According to Nancy Steinbach, a Voice of America (VOA) Special English Education reporter, “Assistant, associate and full professors at American universities perform many duties. They teach classes. They advise students. And they carry out research that is published. They also serve on university committees and take part in other activities. Other faculty members at American universities are not expected to do all these jobs. They are not on a tenure track. Instead, they might be in adjunct or visiting positions. A visiting professor has a job at one school but works at another for a period of time. An adjunct professor is also a limited or part-time position, to do research or teach classes. Adjunct professors have a doctorate. Another position is lecturer. Lecturers teach classes, but they may or may not have a doctorate.” The aforementioned statements should correct some of the errors that we have seen on pro-Ghanaian Internet conduits in recent times regarding the teaching profession at the university level.

Let me make some clarifications as to why people with law degrees do not typically use the prefix “Doctor,” although they could, if they wanted to. The Juris Doctor (or Doctor of Jurisprudence) degree, commonly abbreviated as J.D., is a professional degree conferred by most American Bar Association-approved law schools in the U.S.A. An undergraduate degree is needed to get into an American law school. The J.D. was designed, starting in the 1960s, to replace the ordinary law (undergraduate) degree, called the LLB or Bachelor of Laws. Of course, there are other law degrees as well. Most J.D. degree holders do not use the prefix “Doctor,” however, because it is not an academic research degree. As such, the standard convention still remains thus: If a person does not hold a Ph.D. degree, or a professional degree in the medical, dental or veterinary sciences, then it will come across as odd to those in academia if said person used the prefix “Doctor.” This rationale explains why millions of lawyers in the U.S.A., including Bill Clinton and Barack Obama, do not use the title “Doctor.”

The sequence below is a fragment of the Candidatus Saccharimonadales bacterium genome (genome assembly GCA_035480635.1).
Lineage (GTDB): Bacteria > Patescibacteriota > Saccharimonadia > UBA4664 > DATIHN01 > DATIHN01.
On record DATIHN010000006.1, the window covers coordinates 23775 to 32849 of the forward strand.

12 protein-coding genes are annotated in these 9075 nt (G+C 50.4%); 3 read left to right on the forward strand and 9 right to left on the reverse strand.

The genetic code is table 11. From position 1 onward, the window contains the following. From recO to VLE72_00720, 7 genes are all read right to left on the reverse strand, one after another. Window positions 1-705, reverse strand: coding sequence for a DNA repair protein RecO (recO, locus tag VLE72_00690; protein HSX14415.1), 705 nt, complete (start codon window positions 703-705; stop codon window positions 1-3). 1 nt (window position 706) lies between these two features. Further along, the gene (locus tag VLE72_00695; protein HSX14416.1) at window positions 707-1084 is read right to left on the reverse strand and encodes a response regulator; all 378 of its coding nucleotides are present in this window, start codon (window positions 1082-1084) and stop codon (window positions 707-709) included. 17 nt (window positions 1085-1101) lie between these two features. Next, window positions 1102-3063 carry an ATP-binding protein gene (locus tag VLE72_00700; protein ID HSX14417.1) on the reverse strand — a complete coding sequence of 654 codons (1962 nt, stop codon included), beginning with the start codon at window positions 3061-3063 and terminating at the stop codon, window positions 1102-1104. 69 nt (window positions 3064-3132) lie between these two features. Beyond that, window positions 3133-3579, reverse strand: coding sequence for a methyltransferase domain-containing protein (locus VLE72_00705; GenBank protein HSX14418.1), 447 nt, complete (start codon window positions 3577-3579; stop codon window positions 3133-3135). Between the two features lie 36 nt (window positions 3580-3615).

Professor Kwesi Yankah rightly pointed out that “title conferment should be considered more as responsibility and a burden than a privilege … at least it should challenge honorees to stay the course and not deflate the exacting standards for which the honor was bestowed” (Ghanaian Observer). While ex-presidents Rawlings and Kufuor have had honorary doctorates conferred on them, both men have rightly avoided controversy by not using the prefix “Doctor,” as these degrees were not earned. Also, we need to stop calling President Atta Mills “Professor,” because he is no longer actively teaching at the university. And “Professor Emeritus” may not apply either. Instead, we ought to call Atta Mills by his legally and academically acquired title: “Doctor.”

Sadly, there are a few others who are deceiving the public with their honorary Ph.D.s. I call on such people to desist from using such titles: If they so badly want the title of “Doctor,” they need to get it in the manner in which my dear friend, Charles Appeadu; Kwame Okoampa Ahoofe, Jr.; Michael Bokor and the thousands of other Ghanaians got theirs: by burning the proverbial midnight oil! To those who display jealousy and animosity when they see others’ academic laurels, please stop making desultory remarks about these high achievers and rather acknowledge their hard work. In other words, attack their positions on the issues under discussion, but not their well-merited degrees!

Written and submitted December 1, 2009.

The writer, Daniel K. Pryce, holds a master’s degree in public administration from George Mason University, U.S.A. He is a member of the national honor society for public affairs and administration in the U.S.A. He can be reached at dpryce@cox.net.

Columnist: Pryce, Daniel K.